Pretty impressive combination just now
posted by exogenous at 2:01 PM on November 15, 2016 [1 favorite]


I'm a lousy player but if I were playing white, I'd think about pushing the f pawn.
posted by exogenous at 2:05 PM on November 15, 2016


I guess Kajarkin just stopped that for now by threatening the d pawn
posted by exogenous at 2:06 PM on November 15, 2016


rook to e5
posted by Kabanos at 2:07 PM on November 15, 2016


I was thinking pawn to d5
posted by exogenous at 2:10 PM on November 15, 2016




Huh, apparently they get more time after 40 moves, which is pretty close.
posted by exogenous at 2:34 PM on November 15, 2016


"50 extra minutes at move 40"
But I have to go home!
posted by Kabanos at 2:38 PM on November 15, 2016 [1 favorite]


Christ, just reading these moves makes me feel stupid. It's no fun being an amoeba.
posted by constantinescharity at 2:41 PM on November 15, 2016 [2 favorites]


I was surprised that Svidler and Hansen maintain such a low opinion of the white's queenside pawns (particularly b2) but I think I see it now. Sort of.
posted by exogenous at 2:44 PM on November 15, 2016


> Christ, just reading these moves makes me feel stupid. It's no fun being an amoeba.

That's why this amoeba over here thought the game yesterday was fun... Apparently it's possible for Carlson to make a mistake that can at least be successfully explained to lower life forms...
posted by kleinsteradikaleminderheit at 2:49 PM on November 15, 2016 [1 favorite]


looks like 61...Bd3? threw away Black's advantage but 62 Nh3? restored it...the computers say 62 Nxd3 was dead equal
posted by thelonius at 4:32 PM on November 15, 2016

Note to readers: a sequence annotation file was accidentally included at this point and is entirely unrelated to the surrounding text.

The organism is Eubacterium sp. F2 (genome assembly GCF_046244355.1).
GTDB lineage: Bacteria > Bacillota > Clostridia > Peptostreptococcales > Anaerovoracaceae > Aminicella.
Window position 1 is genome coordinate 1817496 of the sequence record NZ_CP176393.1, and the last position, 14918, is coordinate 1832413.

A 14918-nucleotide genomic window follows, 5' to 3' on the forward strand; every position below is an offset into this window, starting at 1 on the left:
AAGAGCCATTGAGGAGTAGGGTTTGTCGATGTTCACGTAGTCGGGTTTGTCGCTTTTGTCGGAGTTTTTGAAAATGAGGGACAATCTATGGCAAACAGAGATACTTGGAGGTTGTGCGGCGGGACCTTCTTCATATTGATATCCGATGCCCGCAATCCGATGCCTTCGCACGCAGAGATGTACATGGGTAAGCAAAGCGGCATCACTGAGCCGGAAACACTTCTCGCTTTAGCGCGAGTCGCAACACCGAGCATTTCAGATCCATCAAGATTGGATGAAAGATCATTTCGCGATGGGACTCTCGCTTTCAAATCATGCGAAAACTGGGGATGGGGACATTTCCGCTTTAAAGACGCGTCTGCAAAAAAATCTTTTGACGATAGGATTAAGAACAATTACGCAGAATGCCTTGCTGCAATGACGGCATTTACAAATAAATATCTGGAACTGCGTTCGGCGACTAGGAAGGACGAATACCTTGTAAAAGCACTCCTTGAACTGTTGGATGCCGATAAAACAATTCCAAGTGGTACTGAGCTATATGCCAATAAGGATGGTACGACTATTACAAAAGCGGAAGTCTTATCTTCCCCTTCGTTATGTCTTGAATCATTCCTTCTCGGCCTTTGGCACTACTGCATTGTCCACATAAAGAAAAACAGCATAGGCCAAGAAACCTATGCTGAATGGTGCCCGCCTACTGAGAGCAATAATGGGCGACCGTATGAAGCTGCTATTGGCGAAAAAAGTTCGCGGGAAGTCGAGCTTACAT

They're still going?!?
posted by Kabanos at 5:19 PM on November 15, 2016


Draw!
posted by jasper411 at 5:25 PM on November 15, 2016


Just now declared a draw. Magnus had him, but Sergey plays rope-a-dope really well.
posted by OHenryPacey at 5:25 PM on November 15, 2016


Karjakin defends so well!
posted by thelonius at 5:27 PM on November 15, 2016


shouldn't he be playing caruana? the opposition in these champ matches are puzzling
posted by jcruelty at 7:50 PM on November 15, 2016


There was a play-in tournament that Karjakin won.
posted by OHenryPacey at 10:42 PM on November 15, 2016


Chess is on the front pages in Norway at the moment, with Carlsen being Norwegian and all.

That being said, I'm (pleasantly) surprised that there is such a thing as a chess hustler. Seems to me an unlikely way to make a living.
posted by Harald74 at 11:54 PM on November 15, 2016


If somebody suggested to me that i play him at chess for money, i'd tell him to get stuffed. I would just assume that anyone who even suggests a wager is bound to be better than me. Who gets hustled at chess? Apparently the hustlers... woo, this is beginning to sound like a Watchmen quote.